Re: [PEIRCE-L] Re: Quasi-minds Revisited

```Gary f, Jon S, list,

I haven't much more to offer beyond but what Jon has already written, so
I'll keep this brief. Gary f asked:```
```
Q: Are we assuming here that the perfect Sign is an accretion of Signs in a
Quasi-mind?

I would make no such assumption. At the moment all I'm assuming is that the
perfect Sign (the nature of which I am not yet clear on) and a Quasi-sign
are *not* the same, and that whatever the perfect Sign turns out to be that
it does *not* mean that the Object can be completely represented. I'd
suggested that it may represent some kind of asymptotic Ideal of
representation, while Jon's quoting Peirce to the effect that a perfect
Sign is "the aggregate formed by a sign and all the signs which its
occurrence carries with it" makes me less certain of that initial
interpretation. I'd reiterate that what Jon and I do agree on is that a
Quasi-mind is a Sign which is a complex of Signs and, as I conjectured,
perhaps the prerequisite of all semiosis.

Q: Are we assuming that the Immediate Object includes (or can include)
attributes of the Dynamic Object? (Why?) If we do, then the Immediate
Object sounds like a *concept*— as, for example, your concept of a woman
includes attributes of the woman you are talking about right now. Do you
think of an Immediate Object as a concept or like a concept?

Jon and I agree, as he wrote, that "the Dynamic Object determines the Sign
with respect to *some*, but not *all*, of its characters or qualities; and
that *partial *combination of attributes is the Immediate Object, the Form
that the Sign communicates."  I am less certain that I would distinguish
the IO from the R as completely as Jon seems to do in writing "Only the
Sign *itself*--not its Immediate Object--can be a concept (Symbol) that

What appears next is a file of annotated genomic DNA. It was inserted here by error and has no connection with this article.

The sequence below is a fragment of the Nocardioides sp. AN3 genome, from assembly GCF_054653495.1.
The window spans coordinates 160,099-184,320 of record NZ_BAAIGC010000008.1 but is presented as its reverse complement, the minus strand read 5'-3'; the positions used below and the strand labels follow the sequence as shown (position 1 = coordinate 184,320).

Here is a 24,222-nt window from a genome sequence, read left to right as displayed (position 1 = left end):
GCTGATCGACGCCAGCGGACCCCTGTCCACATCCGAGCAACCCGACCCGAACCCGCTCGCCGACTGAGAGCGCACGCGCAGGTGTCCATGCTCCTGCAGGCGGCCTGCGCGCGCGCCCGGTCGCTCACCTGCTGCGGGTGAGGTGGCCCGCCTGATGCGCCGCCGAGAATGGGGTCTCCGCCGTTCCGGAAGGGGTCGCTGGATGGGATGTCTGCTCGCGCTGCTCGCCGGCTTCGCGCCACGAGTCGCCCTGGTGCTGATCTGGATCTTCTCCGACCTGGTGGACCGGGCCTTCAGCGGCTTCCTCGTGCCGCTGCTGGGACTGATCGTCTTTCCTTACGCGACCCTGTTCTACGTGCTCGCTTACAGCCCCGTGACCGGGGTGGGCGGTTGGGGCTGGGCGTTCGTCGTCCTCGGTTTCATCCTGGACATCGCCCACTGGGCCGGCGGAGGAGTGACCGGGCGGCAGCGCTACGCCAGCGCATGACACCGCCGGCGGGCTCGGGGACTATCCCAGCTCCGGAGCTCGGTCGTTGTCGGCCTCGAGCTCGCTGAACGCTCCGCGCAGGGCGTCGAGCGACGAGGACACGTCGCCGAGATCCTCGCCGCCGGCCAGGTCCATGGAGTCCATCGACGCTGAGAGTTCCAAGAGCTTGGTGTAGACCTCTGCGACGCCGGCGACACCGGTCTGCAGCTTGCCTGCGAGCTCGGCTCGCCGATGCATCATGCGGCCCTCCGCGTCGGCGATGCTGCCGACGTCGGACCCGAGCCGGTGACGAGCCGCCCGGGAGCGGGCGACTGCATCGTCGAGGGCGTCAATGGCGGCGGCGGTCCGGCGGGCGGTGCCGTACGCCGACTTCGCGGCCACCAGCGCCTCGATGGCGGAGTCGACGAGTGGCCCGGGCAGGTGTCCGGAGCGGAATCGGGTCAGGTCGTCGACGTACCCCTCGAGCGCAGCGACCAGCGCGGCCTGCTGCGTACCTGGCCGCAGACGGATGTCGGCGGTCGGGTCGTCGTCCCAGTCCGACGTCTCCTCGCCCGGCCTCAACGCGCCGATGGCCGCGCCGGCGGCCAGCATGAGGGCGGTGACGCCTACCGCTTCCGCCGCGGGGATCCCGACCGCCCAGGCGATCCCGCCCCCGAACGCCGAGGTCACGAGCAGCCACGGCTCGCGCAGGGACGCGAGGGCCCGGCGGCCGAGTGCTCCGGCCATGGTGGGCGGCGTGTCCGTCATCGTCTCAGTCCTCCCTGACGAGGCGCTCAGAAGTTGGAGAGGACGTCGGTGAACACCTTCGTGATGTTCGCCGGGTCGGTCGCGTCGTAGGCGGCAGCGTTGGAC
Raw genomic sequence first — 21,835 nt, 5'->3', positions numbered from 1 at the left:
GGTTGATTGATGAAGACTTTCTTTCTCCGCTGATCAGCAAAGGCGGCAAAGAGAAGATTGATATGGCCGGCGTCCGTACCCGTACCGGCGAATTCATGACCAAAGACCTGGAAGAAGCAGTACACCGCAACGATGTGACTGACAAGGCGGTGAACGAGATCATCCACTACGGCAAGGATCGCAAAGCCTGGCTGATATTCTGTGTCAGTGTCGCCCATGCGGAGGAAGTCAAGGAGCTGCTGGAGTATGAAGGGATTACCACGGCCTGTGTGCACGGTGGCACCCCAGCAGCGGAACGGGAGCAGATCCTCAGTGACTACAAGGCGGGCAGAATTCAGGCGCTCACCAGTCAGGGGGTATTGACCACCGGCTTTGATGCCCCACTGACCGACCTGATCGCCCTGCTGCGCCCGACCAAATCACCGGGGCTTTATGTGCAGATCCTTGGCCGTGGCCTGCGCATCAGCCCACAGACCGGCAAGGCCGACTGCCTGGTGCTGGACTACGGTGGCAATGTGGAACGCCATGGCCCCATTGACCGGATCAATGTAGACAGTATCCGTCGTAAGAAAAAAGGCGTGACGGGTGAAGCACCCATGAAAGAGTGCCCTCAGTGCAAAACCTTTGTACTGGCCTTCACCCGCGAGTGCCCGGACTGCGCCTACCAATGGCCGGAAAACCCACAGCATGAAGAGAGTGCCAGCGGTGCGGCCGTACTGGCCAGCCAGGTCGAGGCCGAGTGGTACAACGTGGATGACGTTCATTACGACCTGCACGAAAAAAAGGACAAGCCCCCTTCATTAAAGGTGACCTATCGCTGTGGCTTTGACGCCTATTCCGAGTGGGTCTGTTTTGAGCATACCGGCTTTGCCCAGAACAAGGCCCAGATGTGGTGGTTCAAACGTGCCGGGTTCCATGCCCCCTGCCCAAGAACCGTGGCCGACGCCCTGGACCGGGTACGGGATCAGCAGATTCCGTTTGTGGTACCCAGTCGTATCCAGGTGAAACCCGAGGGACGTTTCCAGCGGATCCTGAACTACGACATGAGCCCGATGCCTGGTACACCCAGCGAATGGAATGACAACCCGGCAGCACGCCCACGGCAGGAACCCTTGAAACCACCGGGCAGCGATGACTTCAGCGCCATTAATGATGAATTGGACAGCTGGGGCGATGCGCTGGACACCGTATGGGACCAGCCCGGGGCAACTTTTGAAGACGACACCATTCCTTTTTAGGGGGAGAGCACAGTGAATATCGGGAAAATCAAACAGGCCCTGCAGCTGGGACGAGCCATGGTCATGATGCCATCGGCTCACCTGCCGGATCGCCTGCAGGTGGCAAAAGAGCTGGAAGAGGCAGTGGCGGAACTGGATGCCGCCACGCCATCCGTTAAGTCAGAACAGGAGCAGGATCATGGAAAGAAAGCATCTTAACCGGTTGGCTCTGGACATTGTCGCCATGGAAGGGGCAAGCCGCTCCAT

unites Matter (denotation) and Form (signification) in its Interpretant
(determination)." This hard distinction of the IO from the R and I seems to
me to leave the "partial combination of attributes" floating in some
literally in-significate realm. Furthermore, the Interpretant is itself a
Sign, so too sharp a distinction in that direction is also, for me,
problematic. This discussion has gotten me rethinking just how completely
we ought distinguish IO-R-I except, perhaps, for the purposes of certain
rather abstract analyses since, at the moment, such hard distinctions seem
to me to break the continuity of semiosis. In short, the Form which the
Sign communicates seems to me not to be fully distinct from it.

Q: By “Dynamic Object” do you mean an existing thing in reaction with
another existing thing? If so, why use a term that is defined only as a
I agree with Jon that "it would be better to substitute 'Thing' for
'Dynamic Object' when discussing dyadic reaction."

I'm sure that both Jon and I would be interested in your response to our
understanding of the nature of the Immediate Object is.

Best,

Gary R

​

*Gary Richmond*
*Philosophy and Critical Thinking*
*Communication Studies*
*LaGuardia College of the City University of New York*
*718 482-5690 <(718)%20482-5690>*

On Thu, Mar 1, 2018 at 11:52 AM, Jon Alan Schmidt <jonalanschm...@gmail.com>
wrote:

> Gary F., List:
>
> GF:  Are we assuming here that the perfect Sign is an accretion of Signs
> in a Quasi-mind?
>
>
> Gary R. and I now agree that a Quasi-mind is (in my words) "an *individual
> *Sign that is also a *complex *of Signs," and (in his words) "something
> like the prerequisite of all semiosis and communication."  There is nothing
> in EP 2:304 to indicate that "the ideal or perfect sign" is "an accretion
> of Signs," although EP 2:545n25 does refer to "a *perfect *sign" as "the
> aggregate formed by a sign and all the signs which its occurrence carries
> with it."  I am not quite ready to say anything further about the latter
> passage just yet; I would prefer to cover a bit more semiotic and
> metaphysical ground first.
>
> JAS:  The more attributes of the Dynamic Object that the Immediate Object
> of the Sign includes, the closer the Interpretant comes to reproducing the
> *entire
> *effect that the Dynamic Object *itself *would have on the
> Quasi-interpreter (cf. EP 2:391; 1906).
>
>
> GF:  Are we assuming that the Immediate Object includes (or can include)
> attributes of the Dynamic Object? (Why?) If we do, then the Immediate
> Object sounds like a concept — as, for example, your concept of a woman
> includes attributes of the woman you are talking about right now. Do you
> think of an Immediate Object as a concept or like a concept?
>
>
> In the 1906 passage that I cited but did not quote, Peirce stated that a
> Sign "is determined by the object, but in no other respect than goes to